The chapter on Out of the Night is another matter. This pseudonymous page-turner from 1941 was denounced by the Communists as the work of a crypto-Nazi, a hoodlum, and a liar. The slander campaign may have had the boomerang of making the book seem more creditable in some quarters, but the charges were not wholly without merit. The author had done prison time for assault and robbery at a jewelry store; he tries to pass this off in the book as something ordered by Comintern superiors. And his claim to have been a double agent in Europe (one who pretended to let the Germans turn him against his Red comrades) surely deserved a wary response.

Fleming calls Out of the Night “a strange colloid suspension, in which little blobs of fact are captured in a viscous medium of fiction, or perhaps vice versa.” This raises certain problems for a theme running throughout The Anti-Communist Manifestos: the perspective that bold truth-telling was a decisive, catalytic force that “caused” or “shaped” the Cold War. In a long digression, Fleming shifts his attention from Night to the more recent cases of James Frey and Rigoberta Menchu:

The particular problem posed by autobiography seems on first glance to be quite clear-cut. Autobiography is, or ought to be, “true” by definition. On the other hand, autobiography is a form of literary art, and all literary art requires artifice. When truth meets art, the results can be confusing…[Judgment must be made] with regard to a large and very complex “context” of place and time, “social factors,” “intellectual climate,” and other somewhat vague abstractions frequently encountered in history books. The question of the truthfulness of the “autobiography” in Out of the Night [has] to be adjudicated in no other way, which is to say in a political way.

Similar thoughts on the precise ratio of empirical truth to creative writing recur in the chapter on Witness, where they lead Fleming to discuss the medieval rules concerning the stages of confession and repentance.

In short, any tendency toward self-dramatizing fabulation needs to be considered as incidental. The emphasis should fall instead on the whole process as a ritual of contrition–one in which Communist sins are paid for and the process of Cold War atonement begun. How creditable an interpretation of cultural and political history this seems may depend on a reader’s attitude toward understanding ideological and geopolitical struggle as holy war.

Regarded on its own terms, as a work of popular history writing, The Anti-Communist Manifestos is a decidedly mixed performance. It is weak on establishing historical context–or even the grounds for its own particular emphases on particular texts–yet vivid enough never to be dull. Doubtless some members of the “general educated audience” to which the book addresses itself will be left wishing it did have a bibliography. A “non-specialist” interest is not necessarily a superficial one.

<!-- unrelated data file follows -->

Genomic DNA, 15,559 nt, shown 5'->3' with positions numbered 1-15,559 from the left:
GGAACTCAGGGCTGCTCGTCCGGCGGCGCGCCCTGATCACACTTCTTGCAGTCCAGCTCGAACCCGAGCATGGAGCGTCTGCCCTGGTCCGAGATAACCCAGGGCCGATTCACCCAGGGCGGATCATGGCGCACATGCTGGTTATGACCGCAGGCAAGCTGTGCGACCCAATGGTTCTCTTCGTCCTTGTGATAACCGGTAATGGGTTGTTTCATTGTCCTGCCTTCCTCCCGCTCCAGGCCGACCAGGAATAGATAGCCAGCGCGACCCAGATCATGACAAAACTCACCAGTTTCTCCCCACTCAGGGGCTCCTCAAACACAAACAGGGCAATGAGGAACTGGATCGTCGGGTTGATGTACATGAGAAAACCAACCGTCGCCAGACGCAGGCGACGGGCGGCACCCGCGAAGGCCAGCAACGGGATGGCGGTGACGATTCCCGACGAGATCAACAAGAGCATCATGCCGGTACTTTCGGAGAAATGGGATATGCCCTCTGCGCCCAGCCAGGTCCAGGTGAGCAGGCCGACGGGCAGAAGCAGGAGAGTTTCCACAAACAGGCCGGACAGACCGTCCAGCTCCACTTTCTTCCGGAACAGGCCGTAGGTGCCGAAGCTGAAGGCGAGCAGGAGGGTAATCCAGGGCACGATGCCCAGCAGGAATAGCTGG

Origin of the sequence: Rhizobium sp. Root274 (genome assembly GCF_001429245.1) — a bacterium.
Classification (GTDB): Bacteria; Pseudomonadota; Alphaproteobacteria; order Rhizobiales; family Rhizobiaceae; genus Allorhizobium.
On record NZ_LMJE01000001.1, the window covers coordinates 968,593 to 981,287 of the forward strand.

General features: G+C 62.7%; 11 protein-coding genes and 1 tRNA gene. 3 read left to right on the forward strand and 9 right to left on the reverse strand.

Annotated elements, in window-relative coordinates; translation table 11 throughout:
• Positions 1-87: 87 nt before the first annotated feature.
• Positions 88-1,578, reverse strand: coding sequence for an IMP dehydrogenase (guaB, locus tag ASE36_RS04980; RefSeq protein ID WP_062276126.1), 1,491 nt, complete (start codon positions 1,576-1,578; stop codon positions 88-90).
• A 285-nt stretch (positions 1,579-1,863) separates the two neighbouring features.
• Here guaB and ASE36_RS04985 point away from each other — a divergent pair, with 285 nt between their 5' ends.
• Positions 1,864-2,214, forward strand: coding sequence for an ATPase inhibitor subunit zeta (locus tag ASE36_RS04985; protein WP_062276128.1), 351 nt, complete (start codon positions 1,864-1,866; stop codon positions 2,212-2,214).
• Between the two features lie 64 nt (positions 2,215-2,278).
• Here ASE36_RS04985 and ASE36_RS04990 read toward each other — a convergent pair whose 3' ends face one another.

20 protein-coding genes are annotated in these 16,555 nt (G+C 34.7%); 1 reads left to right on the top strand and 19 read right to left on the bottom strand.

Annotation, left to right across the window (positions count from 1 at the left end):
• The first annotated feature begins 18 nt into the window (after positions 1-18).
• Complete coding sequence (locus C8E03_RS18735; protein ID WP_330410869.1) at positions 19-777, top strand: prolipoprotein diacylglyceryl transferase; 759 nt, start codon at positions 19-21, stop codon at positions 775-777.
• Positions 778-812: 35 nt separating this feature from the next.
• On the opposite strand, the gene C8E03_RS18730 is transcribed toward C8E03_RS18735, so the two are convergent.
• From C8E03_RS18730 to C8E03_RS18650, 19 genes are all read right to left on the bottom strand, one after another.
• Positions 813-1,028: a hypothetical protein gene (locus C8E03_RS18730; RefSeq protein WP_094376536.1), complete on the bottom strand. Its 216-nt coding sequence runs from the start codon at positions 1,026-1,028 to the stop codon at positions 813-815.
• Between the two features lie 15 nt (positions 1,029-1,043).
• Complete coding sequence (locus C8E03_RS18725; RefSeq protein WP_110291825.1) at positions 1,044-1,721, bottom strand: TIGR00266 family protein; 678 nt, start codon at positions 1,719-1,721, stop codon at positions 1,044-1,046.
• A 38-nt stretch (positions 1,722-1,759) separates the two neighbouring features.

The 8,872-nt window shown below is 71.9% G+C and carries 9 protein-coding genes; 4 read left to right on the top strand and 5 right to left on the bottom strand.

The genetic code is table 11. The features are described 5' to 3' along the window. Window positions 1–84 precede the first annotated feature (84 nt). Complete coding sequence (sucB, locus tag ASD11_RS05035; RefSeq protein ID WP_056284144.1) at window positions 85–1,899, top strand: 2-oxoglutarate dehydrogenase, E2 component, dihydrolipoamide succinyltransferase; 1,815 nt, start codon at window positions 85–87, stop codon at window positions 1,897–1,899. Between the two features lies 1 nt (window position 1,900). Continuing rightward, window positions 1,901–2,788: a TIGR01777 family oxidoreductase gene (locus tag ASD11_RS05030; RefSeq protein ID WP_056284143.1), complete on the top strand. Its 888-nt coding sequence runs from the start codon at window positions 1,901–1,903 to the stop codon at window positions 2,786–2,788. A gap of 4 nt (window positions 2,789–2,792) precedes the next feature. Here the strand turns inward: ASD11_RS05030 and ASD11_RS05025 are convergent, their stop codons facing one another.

Unfortunately, what it gives that public is something already only too readily available: yet another dose of Cold War triumphalism, in which the conflict is shown as the moral crusade of a few heroic (if not quite saintly) anti-Communist writers. This is simplistic even by the standards of those “anti-Communism for kids” treatises of yesteryear. Fleming has just recycled the old “consensus” thesis about the origins and dynamics of the Cold War.

The atrocities, deceptions, and bad faith of the Communist system are not exactly wanting for publicity. Far less well or widely assessed is the issue of what it cost to go on war footing against that system–and to remain in that condition for several decades.

This is not, strictly speaking, a question about the past. Habits of thought and action that have been built up over a long period tend to sustain their momentum. Cold War tropes still mobilize themselves in political discussion in a swift and catastrophic fashion–with radical Islam being figured as either an equivalent of the Communist menace or as old-school “anti-imperialism” under a new banner, for example. Defining health care as a social good rather than a commodity falls under suspicion as a paving stone on the road to neo-Stalinist serfdom. The decision by even moderate Republicans to label Barack Obama a socialist shows how little we’ve advanced intellectually, long after history has moved on.

Thinking seriously about the Cold War now must bring us, sooner or later, to the problem of how deep such tendencies run–and whether we can learn to think beyond them. The attitude toward the past manifested in The Anti-Communist Manifestos, on the other hand, is that while scholars might haggle over the details of the Cold War, the important thing for everyone else is that we won, and that we won because truth was on our side. Such triumphalism feels good, but it also masks deeper lessons of postwar history. Whatever else there is to say about this perspective, it does not exactly respect the seriousness of the public, let alone honor the intelligence of the citizen.

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Scott McLemee is a former contributing editor for Lingua Franca and senior writer at The Chronicle of Higher Education, and writes the weekly column "Intellectual Affairs" for